Extensively modified (by me) Carver Amazing dipole loudspeakers. The original four twelve inch woofers per side have been replaced with Adire Audio dual voice coil DP12s(no longer available since Adire closed shop). Additional bracing and damping has been added to each panel. The original passive crossovers have been removed and replaced by White Instruments 24 bit digital Paramedic 26 XLR crossovers, one per channel. All line level connections are balanced. The four twelve inch woofers are augmented with a DIY sub for each channel utilizing a fifteen inch Adire dual voice coil Tempest driver in an eighteen inch ID by three foot sealed sonotube enclosure. The subs are down firing and located in the front corners behind the Carver panels. Each stereo channel is tri-amped. Crossover points are sub to panel woofers @ 40Hz 3rd order, panel woofers to full range ribbon @ 300Hz 3rd order.

Subs are powered by one channel each of two Krell KSA200s stereo amps @400 watts into 4 ohms, Panel woofers are powered by Hypex plate amplifiers built into the base of the Carver panel @ 720 watts into 4 ohms, Carver full range ribbons are powered by one channel each of two Krell KSA 200S. Line level preamp is the Alchemist Tim de Paravicini Signature. The phono pre is the Sutherland PhD.

Analog: Goldmund Studio turntable modified to run on batteries with the T3 servo controlled tangential tracking arm and the Lyra Helikon moving coil cartridge. Digital: Esoteric DV-50 universal disk player, Alesis Masterlink digital recorder and a dedicated "Home Theater Computer" built from scratch and featuring 6 core AMD processor. This houses acoustic measurement software, CARA speaker location software, music database software, LP digitizing software, digital crossover control software and doubles as a music server and home theater controller.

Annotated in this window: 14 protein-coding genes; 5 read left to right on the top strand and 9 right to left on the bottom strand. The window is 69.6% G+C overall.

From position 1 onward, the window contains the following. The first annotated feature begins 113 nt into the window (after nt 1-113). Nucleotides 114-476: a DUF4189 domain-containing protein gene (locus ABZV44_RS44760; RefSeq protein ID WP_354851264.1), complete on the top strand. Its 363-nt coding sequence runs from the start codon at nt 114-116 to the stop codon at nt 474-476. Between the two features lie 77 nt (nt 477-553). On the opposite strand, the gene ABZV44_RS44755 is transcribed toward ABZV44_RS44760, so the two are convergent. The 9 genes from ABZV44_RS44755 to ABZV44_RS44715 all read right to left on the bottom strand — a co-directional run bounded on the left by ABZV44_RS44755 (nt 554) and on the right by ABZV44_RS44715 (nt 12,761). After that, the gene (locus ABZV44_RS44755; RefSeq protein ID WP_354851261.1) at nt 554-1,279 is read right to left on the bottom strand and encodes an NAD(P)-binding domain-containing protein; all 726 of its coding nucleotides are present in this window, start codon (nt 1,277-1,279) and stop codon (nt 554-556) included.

Interconnects are all balanced Soundstring cables except for turntable to phono pre and phono pre to line level pre which are single ended Soundstring. Speaker cables are Soundstring except for the Carver 60 inch ribbons which use Goertz flat copper. Power cords are all Soundstring.

The turntable and universal player are sitting on Critical Mass Systems Grand Master isolation platforms atop Lovan equipment racks. The preamp and phono pre are sitting on a Halcyonics Micro 40 active isolation platform. All other equipment is on Black Diamond racing shelves and/or cones and pucks, including the speakers. Power filtration is via a Jack Bybee/John Curl Signature purifier. Acoustic treatments are primarily DIY tube traps and diffusers. Acoustic room measurements are done using a variety of computer software programs. Parametric EQ, level matching and delay, etc. are programmed into the digital crossovers based on the measurement results and listening preferences.


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Positive Feedback ISSUE 72
march/april 2014


mad scientist audio

BlackDiscus - Life as an Audiophile